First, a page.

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Ottawa puts hefty price tag on vehicle emissions

Ottawa believes it will cost Canada's auto makers, fuel suppliers and drivers almost $13-billion to meet greenhouse gas emission standards over the next six years.

But better fuel economy for drivers will more than make up for the additional cost of the average vehicle by 2016, Environment Canada says in a regulatory impact statement posted on Canada Gazette.

Two statements laying out the costs and benefits associated with Ottawa's dual strategy for cutting emissions in the transportation sector illustrate the steep costs to industry, including refineries, from the new efficiency standards for light trucks and autos, and a requirement that ethanol and biodiesel be included in the fuel supply.

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Renewable fuel regulations that take effect Sept. 1 are particularly costly, Environment Canada says. The analysis pegs the price of a requirement for 5-per-cent ethanol content in gasoline at $3.2-billion. A separate report done for Environment Canada says the government's 2-per-cent biodiesel rule will carry a $5.3-billion price tag.

Auto manufacturers will incur $3.7-billion in added costs from the 2011-2016 standards out of a total price tag of $4.2-billion.

That will drive the average purchase price of a 2016 model year vehicle $1,195 higher than 2008 levels because of the leaps in technology that will be required to meet the standards, the document says. The added cost per vehicle represents about 5 per cent of the average $25,000 cost of a vehicle in 2008.

However, Environment Canada said the benefits of better fuel economy will exceed costs by three to one, including $9.7-billion in fuel savings which, officials said, will more than make up for higher vehicle prices. It calculated motorists will recover their added upfront costs in a year and a half.

Environment Minister Jim Prentice has trumpeted the government's regulatory actions in the transportation sector, noting that 27 per cent of the country's greenhouse gas emissions are produced by cars, trucks, trains, ships and aircraft.

Canada has moved in tandem with the U.S. to impose new fuel efficiency standards on cars and light trucks for the 2011 to 2016 models years.

On Friday, U.S. President Barack Obama ordered the government to develop, for the first time, fuel efficiency and emission standards for big rigs and heavy trucks, and even tougher standards for cars and light trucks beginning in the 2017 model years. Canada's Environment Minister Jim Prentice also told reporters in Vancouver on Friday that his government will join the U.S. in setting new standards for heavy trucks.

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No targets for fuel efficiency were attached to Mr. Prentice's announcement in Vancouver - they will be set during the development of the regulations. But the industry expects it will be required to make an average improvement of 20 per cent.

The auto emission regulations will not apply to used cars and trucks imported into Canada, which raises the possibility of consumers scouring the U.S. used car market in order to avoid paying the higher price on new vehicles or find a bigger or high-horsepower vehicle not available in Canada.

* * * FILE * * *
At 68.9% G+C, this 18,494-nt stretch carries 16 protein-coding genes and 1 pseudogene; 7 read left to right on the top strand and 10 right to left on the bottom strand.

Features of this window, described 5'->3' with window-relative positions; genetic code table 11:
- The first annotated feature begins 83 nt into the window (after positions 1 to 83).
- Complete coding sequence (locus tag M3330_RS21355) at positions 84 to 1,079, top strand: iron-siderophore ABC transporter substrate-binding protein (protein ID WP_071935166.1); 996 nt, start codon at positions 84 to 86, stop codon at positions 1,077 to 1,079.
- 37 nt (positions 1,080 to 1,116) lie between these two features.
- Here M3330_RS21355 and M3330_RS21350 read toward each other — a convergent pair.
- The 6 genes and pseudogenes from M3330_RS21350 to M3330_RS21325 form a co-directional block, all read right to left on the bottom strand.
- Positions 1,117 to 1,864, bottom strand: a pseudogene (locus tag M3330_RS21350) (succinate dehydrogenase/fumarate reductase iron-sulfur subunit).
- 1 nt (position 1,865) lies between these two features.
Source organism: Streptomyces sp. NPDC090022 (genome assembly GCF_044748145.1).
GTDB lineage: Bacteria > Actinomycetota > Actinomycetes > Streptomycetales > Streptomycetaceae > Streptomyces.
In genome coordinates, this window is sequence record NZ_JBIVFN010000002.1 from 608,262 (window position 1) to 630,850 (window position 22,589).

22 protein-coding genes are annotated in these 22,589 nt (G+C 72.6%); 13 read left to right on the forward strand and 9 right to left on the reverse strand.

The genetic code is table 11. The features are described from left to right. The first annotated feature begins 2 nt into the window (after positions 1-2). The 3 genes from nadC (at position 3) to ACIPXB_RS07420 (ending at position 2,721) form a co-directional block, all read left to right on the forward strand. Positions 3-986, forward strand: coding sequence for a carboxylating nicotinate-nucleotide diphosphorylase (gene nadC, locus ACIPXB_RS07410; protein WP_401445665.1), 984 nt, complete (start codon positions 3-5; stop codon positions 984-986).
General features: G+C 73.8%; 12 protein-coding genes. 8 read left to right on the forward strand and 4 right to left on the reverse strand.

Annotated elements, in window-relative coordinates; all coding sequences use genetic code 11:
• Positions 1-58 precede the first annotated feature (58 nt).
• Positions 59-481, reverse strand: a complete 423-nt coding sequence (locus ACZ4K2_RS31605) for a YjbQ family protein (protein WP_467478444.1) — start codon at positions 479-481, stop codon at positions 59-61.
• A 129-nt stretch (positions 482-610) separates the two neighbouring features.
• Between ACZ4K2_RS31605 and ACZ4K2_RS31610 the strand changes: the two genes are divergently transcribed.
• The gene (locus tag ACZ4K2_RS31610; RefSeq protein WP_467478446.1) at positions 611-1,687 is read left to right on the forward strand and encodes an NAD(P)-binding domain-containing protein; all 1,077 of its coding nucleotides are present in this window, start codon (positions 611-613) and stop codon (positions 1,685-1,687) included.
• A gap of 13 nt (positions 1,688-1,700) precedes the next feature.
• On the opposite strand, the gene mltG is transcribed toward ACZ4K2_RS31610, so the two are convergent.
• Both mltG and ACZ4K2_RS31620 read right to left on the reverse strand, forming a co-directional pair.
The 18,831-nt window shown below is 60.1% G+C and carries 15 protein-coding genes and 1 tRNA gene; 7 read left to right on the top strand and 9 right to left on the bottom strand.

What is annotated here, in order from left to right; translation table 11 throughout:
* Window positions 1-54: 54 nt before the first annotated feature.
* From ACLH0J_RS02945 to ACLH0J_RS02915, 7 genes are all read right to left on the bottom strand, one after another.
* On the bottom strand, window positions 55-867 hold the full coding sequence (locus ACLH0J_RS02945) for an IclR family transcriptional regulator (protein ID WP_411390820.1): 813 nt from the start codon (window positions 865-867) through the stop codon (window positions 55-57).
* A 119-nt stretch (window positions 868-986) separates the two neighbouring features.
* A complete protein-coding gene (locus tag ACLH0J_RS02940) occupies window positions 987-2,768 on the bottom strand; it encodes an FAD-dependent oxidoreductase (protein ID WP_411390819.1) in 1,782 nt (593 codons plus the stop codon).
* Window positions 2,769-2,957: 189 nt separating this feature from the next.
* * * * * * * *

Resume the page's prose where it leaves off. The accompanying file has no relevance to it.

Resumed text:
"Canada is in this very unique situation in the global auto industry in that we have this massive supply of used vehicles within a couple of hours drive of the country," said industry analyst Dennis DesRosiers, president of DesRosiers Automotive Consultants Inc. in Richmond Hill, Ont.

At the same time, oil industry critics argue the government has imposed impractical demands on their companies, which must comply with regulations on Sept. 1, even though the detailed rules will not be finalized until late summer. And they argue the biofuels policy is an extremely expensive way to combat climate change.

"The overriding concern of industry was that we need to have a sufficient lead time of regulatory certainty to develop and implement compliance plans," said Peter Boag, president of the Canadian Petroleum Products Institute.

The renewable-fuel legislation was passed two years ago, but Mr. Boag said industry won't invest until it sees detailed final regulations.

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Currently, Ontario and all western provinces except Alberta have renewable fuel standards in effect, but Mr. Boag said it will be a major undertaking to incorporate the rest of the country into the program.

Environment Canada's impact analysis suggests the industry will require nearly $1-billion of additional investment due to federal rules. Consumers will face $2-billion in added costs because ethanol has a lower energy content than gasoline, requiring more fuel to travel the same distance.

"It's an incomplete report," said Gord Quaiattini, president of the Canadian Renewables Fuels Association. He also criticized the department for assuming that ethanol prices would be higher than gasoline, when in fact, the reverse has been true in recent years.

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About the Authors
Auto and Steel Industry Reporter

Greg Keenan has covered the automotive and steel industries for The Globe and Mail since 1995. He also writes about broader manufacturing trends. He is a graduate of the University of Toronto and of the University of Western Ontario School of Journalism. More

Global Energy Reporter

Shawn McCarthy is an Ottawa-based, national business correspondent for The Globe and Mail, covering a global energy beat. He writes on various aspects of the international energy industry, from oil and gas production and refining, to the development of new technologies, to the business implications of climate-change regulations. More

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